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Archive 2012 · 24mm 1.4 II vs 24mm TS-E II around f/8
  
 
user222
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p.1 #1 · p.1 #1 · 24mm 1.4 II vs 24mm TS-E II around f/8


These two lenses have their own niche at 24mm...one has AF and the wide aperture, the other, tilt and shift...and apparently a larger imaging circle.

I did a little searching around but didn't find a whole lot comparing these two lenses stopped down. From what I've read they are both sharp, both have good corner resolution.

Interested to hear from anyone who has/had both these lenses...or compared them at common landscape apertures?

I have the 24 1.4 II and it's great (for landscapes as well)...at the same time some of the photos I'm seeing from the TS-E 24mm are just outstanding. Some of my favorite photos I've seen on this site.

I know that the the 24 1.4 II does not have the same microcontrast as the Distagon 21mm. Does the 24 TS-E have better microcontrast then the 24 1.4 II? Interested to hear others opinions on these two lenses for landscape.



Jan 20, 2012 at 11:40 PM
jcolwell
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p.1 #2 · p.1 #2 · 24mm 1.4 II vs 24mm TS-E II around f/8


I have the EF 24/1.4L Mk I, TS-E 24/3.5L II, and Distagon 21/2.8 ZE. I've never compared them head-to-head, because I've never wanted to use them for the same subject. I use the 24/1.4L wide open - that's why I bought it. I use the TS-E 24/3.5L for wide tilt and/or shift applications. I use the Distagon for very-wide photos. I've heard rumors that the corners of the 24/1.4L II are sharper than the Mk I, but that doesn't matter to me. If I want sharp corners, I'll use the Distagon or the TS-E 24/3.5L II.

P.S. I haven't noticed a 'micro contrast' difference between my TS-E 214/3.5L II and my Distagon 21/2.8 ZE.

P.P.S. how do you define 'micro contrast'?



Jan 21, 2012 at 12:42 AM
user222
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p.1 #3 · p.1 #3 · 24mm 1.4 II vs 24mm TS-E II around f/8


jcolwell wrote:
P.P.S. how do you define 'micro contrast'?


I consider it the ability of the lens to emphasize small details.

For instance, take a photo of some trees/foliage with the Distagon 21mm, and then compare the same shot with another WA lens. I haven't seen such exceptional "micro-contrast" from a WA lens as the D21. My old 17-40 wouldn't even come close. Although both lenses would be considered "sharp" at say f/8.



Jan 21, 2012 at 01:08 AM
jcolwell
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p.1 #4 · p.1 #4 · 24mm 1.4 II vs 24mm TS-E II around f/8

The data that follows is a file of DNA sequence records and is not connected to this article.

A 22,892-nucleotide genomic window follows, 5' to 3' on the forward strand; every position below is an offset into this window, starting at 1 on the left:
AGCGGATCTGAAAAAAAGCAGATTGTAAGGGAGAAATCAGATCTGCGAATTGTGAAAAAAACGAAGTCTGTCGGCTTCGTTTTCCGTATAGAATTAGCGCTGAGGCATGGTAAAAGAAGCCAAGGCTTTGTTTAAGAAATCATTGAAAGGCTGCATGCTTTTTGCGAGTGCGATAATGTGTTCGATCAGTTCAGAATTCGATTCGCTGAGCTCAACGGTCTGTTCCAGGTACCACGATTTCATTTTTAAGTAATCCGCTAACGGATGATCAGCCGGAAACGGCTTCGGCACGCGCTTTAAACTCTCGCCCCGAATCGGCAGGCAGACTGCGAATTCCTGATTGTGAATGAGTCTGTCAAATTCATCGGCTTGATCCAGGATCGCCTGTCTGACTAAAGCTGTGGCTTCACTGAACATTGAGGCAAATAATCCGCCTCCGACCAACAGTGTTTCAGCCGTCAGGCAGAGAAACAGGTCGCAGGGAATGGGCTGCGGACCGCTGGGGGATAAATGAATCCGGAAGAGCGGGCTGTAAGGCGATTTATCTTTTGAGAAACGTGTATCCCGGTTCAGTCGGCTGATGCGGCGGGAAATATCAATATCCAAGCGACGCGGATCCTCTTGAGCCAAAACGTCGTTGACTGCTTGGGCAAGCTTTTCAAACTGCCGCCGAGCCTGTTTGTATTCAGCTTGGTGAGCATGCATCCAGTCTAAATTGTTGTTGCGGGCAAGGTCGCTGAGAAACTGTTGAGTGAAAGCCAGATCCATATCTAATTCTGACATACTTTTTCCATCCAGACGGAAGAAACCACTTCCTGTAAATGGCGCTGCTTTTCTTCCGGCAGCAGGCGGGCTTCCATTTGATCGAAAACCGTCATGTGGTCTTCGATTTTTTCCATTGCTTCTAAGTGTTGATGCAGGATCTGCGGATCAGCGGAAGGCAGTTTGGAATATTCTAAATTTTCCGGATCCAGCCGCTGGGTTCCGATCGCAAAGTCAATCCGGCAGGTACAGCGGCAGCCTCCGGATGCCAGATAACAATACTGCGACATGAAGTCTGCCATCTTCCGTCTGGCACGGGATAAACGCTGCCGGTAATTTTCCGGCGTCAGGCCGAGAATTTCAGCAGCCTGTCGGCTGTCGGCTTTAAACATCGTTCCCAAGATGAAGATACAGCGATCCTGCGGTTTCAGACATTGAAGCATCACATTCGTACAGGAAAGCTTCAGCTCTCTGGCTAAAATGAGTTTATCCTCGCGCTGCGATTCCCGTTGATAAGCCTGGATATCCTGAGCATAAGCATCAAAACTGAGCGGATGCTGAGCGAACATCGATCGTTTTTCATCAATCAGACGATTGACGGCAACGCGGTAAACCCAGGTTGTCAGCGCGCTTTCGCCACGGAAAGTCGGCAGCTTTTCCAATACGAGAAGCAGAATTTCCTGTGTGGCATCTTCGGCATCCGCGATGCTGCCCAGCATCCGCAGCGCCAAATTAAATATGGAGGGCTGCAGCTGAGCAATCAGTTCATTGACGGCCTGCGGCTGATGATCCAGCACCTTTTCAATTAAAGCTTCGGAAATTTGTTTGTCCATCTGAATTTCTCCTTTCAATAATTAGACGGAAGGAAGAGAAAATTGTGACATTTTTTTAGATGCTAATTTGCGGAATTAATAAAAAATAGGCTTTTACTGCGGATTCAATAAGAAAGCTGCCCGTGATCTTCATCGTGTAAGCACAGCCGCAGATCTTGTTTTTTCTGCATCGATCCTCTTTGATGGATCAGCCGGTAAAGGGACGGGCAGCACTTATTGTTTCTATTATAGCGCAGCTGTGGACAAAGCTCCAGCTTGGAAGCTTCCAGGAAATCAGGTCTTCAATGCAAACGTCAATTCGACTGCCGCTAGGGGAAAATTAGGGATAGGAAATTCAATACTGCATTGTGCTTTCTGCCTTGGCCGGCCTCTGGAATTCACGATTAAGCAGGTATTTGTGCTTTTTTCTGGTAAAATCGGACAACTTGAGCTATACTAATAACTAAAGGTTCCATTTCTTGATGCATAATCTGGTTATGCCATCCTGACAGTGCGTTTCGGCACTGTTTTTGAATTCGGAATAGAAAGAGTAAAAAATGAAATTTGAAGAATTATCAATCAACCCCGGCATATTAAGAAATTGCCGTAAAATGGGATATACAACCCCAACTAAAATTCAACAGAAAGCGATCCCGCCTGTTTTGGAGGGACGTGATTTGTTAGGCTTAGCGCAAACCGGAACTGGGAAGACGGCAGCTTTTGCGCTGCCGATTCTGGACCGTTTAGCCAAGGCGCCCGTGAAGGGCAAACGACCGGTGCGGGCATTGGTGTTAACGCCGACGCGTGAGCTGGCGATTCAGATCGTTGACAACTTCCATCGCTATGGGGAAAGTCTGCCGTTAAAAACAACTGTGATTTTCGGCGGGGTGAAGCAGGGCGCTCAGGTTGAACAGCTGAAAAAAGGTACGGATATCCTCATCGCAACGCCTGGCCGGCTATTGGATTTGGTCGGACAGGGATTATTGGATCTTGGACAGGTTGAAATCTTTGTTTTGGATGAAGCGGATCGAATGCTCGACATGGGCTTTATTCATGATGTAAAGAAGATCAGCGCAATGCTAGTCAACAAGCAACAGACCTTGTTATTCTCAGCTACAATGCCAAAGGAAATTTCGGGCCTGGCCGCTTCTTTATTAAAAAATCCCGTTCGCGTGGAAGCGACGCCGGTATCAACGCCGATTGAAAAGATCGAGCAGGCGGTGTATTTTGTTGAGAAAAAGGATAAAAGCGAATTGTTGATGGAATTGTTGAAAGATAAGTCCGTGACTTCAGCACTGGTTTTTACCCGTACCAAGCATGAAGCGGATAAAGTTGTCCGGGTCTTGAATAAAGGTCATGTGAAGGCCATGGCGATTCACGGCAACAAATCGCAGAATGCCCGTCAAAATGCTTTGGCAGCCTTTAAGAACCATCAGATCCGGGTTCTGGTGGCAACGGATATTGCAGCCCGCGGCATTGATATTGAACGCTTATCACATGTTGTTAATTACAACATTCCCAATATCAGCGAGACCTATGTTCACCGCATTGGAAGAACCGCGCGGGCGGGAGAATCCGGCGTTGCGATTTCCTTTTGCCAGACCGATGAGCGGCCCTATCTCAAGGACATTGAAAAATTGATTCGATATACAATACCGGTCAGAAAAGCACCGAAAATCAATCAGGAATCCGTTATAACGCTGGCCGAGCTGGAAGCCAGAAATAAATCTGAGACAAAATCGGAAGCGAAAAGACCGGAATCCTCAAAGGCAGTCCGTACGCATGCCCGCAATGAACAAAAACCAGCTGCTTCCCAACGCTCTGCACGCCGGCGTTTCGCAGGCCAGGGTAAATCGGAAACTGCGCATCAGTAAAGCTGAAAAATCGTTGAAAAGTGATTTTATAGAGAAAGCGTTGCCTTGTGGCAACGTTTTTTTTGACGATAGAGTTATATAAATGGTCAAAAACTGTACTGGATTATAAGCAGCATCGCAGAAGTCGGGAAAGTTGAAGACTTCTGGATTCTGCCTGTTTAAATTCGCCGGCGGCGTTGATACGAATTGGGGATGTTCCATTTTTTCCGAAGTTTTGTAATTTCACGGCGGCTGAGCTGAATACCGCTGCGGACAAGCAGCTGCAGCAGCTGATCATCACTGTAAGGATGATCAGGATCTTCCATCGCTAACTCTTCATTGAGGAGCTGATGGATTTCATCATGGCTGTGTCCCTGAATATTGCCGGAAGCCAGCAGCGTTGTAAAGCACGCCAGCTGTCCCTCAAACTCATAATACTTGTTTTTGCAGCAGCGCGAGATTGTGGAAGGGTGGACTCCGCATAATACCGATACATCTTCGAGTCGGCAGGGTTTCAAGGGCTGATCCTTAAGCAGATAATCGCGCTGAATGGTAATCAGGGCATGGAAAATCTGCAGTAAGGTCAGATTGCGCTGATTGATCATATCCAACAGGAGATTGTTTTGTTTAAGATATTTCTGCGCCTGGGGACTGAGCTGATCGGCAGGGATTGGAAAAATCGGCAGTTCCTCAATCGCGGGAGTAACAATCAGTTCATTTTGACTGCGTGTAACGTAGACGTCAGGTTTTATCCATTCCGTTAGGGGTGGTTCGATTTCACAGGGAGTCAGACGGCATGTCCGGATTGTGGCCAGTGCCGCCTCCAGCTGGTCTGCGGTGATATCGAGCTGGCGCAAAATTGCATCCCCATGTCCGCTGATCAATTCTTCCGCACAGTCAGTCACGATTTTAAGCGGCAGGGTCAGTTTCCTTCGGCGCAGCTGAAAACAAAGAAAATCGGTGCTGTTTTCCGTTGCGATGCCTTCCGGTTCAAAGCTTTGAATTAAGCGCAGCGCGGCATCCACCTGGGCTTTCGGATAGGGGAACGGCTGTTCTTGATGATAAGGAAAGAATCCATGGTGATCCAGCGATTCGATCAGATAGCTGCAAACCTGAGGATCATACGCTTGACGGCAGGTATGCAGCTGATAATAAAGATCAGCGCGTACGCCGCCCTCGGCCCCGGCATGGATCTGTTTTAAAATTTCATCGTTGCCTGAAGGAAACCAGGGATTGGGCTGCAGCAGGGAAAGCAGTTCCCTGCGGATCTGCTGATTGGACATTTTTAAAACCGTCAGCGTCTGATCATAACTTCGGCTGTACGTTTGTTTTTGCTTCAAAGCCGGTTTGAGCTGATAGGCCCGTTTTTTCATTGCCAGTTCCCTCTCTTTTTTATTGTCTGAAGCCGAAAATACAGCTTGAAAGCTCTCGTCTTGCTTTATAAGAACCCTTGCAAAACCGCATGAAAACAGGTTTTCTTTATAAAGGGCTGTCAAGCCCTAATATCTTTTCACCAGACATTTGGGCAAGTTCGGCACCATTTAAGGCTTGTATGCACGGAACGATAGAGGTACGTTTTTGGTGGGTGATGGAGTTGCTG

IMO, micro-contrast is more-or-less the same as 'sharpness', which is the combination of resolution and contrast (i.e. apparent resolution).

Regardless, the TS-E 24/3.5L II and Distagon 21/2.8 ZE both have exceptional 'micro contrast'. I don't know how the 24/1.4L (I or II) compares, but I don't worry about it. I expect the EF 24/2.8 has effectively the same micro contrast as the 24/1.4L, at f/8.

P.S. I'll test that comparison between the 24/2.8 and 24/1.4L tomorrow. Unless I get distracted by the pending AFL championship game on Sunday.

Go Pats!



Jan 21, 2012 at 01:19 AM
Fred Miranda
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p.1 #5 · p.1 #5 · 24mm 1.4 II vs 24mm TS-E II around f/8


In my opinion, at smaller apertures, the Canon 24TSE II is the best 24mm Canon offers. It is distortion / chromatic aberration free and provides incredible high resolution center to corner. On top of that, you have tilt and shift options.


Jan 21, 2012 at 01:27 AM
Sven Jeppesen
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p.1 #6 · p.1 #6 · 24mm 1.4 II vs 24mm TS-E II around f/8


Fred Miranda wrote:
In my opinion, at smaller apertures, the Canon 24TSE II is the best 24mm Canon offers. It is distortion / chromatic aberration free and provides incredible high resolution center to corner. On top of that, you have tilt and shift options.


+1



Jan 21, 2012 at 01:45 AM
stanj
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p.1 #7 · p.1 #7 · 24mm 1.4 II vs 24mm TS-E II around f/8


I think the TSE is better from a contrast and sharpness perspective, so for landscapes etc. that's the one I would (and do) take. I use the 1.4 for its low light powers.


Jan 21, 2012 at 02:39 AM
user222
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p.1 #8 · p.1 #8 · 24mm 1.4 II vs 24mm TS-E II around f/8


Dang it! I was hoping someone would talk me and my wallet back from the ledge here.

Fred Miranda wrote:
In my opinion, at smaller apertures, the Canon 24TSE II is the best 24mm Canon offers. It is distortion / chromatic aberration free and provides incredible high resolution center to corner. On top of that, you have tilt and shift options.


Obrigado Fred! ...and Jcolwell, Sven and Stan.



Jan 21, 2012 at 03:34 AM
kevindar
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p.1 #9 · p.1 #9 · 24mm 1.4 II vs 24mm TS-E II around f/8


I have the 24 tse II, and just bought a 24L II, which is now back for exchange for focus issues. when it comes back, I can do a formal compare. you can also check the digital picture for comparison.



Jan 21, 2012 at 04:05 AM
Photon
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p.1 #10 · p.1 #10 · 24mm 1.4 II vs 24mm TS-E II around f/8


I kind of miss the term "acutance", which is essentially micro contrast. In the days of film, it could be influenced by choice of developer, so you would see the word used in instructions. Now it can be affected by sharpening. In either case, the resolution had to be there if you wanted details to be visible, so a viewer's impression of sharpness typically was influenced by both resolution and acutance.